4-(Methylnitrosamino)-1-(3-pyridyl)-1-butanone (NNK) is activated to DNA alkylating species via two different α-hydroxylation pathways. Methylene hydroxylation leads to DNA methylation, whereas methyl hydroxylation yields DNA pyridyloxobutylation. We have developed a high-pressure liquid chromatography assay utilizing radiochemical detection that permits the determination of the extent of metabolism through each pathway in microsomal preparations. Levels of 4-hydroxy-1-(3-pyridyl)-1-butanone (HPB) were used to measure the extent of methyl hydroxylation, whereas levels of the aldehyde, 4-oxo-1-(3-pyridyl)-1-butanone (OPB), were used to quantify the extent of methylene hydroxylation. Incubations of [5-3H]NNK with microsomes and cofactors were conducted in the presence of 5 mm sodium bisulfite to trap the reactive OPB. The inclusion of bisulfite did not affect the rate of NNK metabolism. Trapping the aldehyde also inhibited its further oxidation to the corresponding acid or reduction to HPB. Furthermore, the conversion of HPB to OPB made only a minor contribution to the OPB levels under our incubation conditions. Analysis of incubation mixtures containing [5-3H]NNK, cofactors, and either A/J mouse liver or lung microsomes demonstrated that OPB was a significant metabolite of NNK. The OPB:HPB ratio was greater in liver (1.5) than in lung (0.2–1) microsomal preparations. Apparent Km values for OPB and HPB formation in lung microsomes were 23.7 and 3.6 µm, respectively, whereas the corresponding values for liver microsomes were 19.1 and 73.8 µm, respectively. These data are consistent with the involvement of more than one cytochrome P-450 isozyme in the activation of NNK to DNA reactive species.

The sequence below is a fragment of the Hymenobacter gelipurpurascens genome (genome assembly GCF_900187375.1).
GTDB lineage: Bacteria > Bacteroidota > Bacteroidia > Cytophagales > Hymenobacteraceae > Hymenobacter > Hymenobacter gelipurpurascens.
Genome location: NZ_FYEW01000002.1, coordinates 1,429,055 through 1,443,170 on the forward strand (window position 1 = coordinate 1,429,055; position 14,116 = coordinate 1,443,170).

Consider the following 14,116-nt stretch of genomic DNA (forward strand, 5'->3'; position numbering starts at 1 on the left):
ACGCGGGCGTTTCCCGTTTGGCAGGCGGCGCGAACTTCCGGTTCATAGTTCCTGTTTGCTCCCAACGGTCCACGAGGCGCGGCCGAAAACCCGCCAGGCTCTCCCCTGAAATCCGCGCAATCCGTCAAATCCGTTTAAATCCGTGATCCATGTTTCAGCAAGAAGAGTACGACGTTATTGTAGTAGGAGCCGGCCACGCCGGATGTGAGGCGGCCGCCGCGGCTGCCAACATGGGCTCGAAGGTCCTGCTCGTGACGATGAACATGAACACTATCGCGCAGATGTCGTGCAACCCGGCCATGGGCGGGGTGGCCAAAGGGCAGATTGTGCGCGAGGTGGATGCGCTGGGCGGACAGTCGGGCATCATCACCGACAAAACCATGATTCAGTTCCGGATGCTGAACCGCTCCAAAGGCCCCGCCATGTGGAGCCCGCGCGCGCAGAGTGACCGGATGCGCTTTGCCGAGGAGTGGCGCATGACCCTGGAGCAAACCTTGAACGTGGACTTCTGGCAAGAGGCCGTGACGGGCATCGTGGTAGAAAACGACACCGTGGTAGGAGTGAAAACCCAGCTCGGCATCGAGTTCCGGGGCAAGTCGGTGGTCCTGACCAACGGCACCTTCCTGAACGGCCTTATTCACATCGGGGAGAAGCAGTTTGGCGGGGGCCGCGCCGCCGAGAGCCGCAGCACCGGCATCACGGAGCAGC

This study was supported by Grant CA-44377 from the National Cancer Institute. This is paper 142 of the series, “A Study of Chemical Carcinogenesis.”

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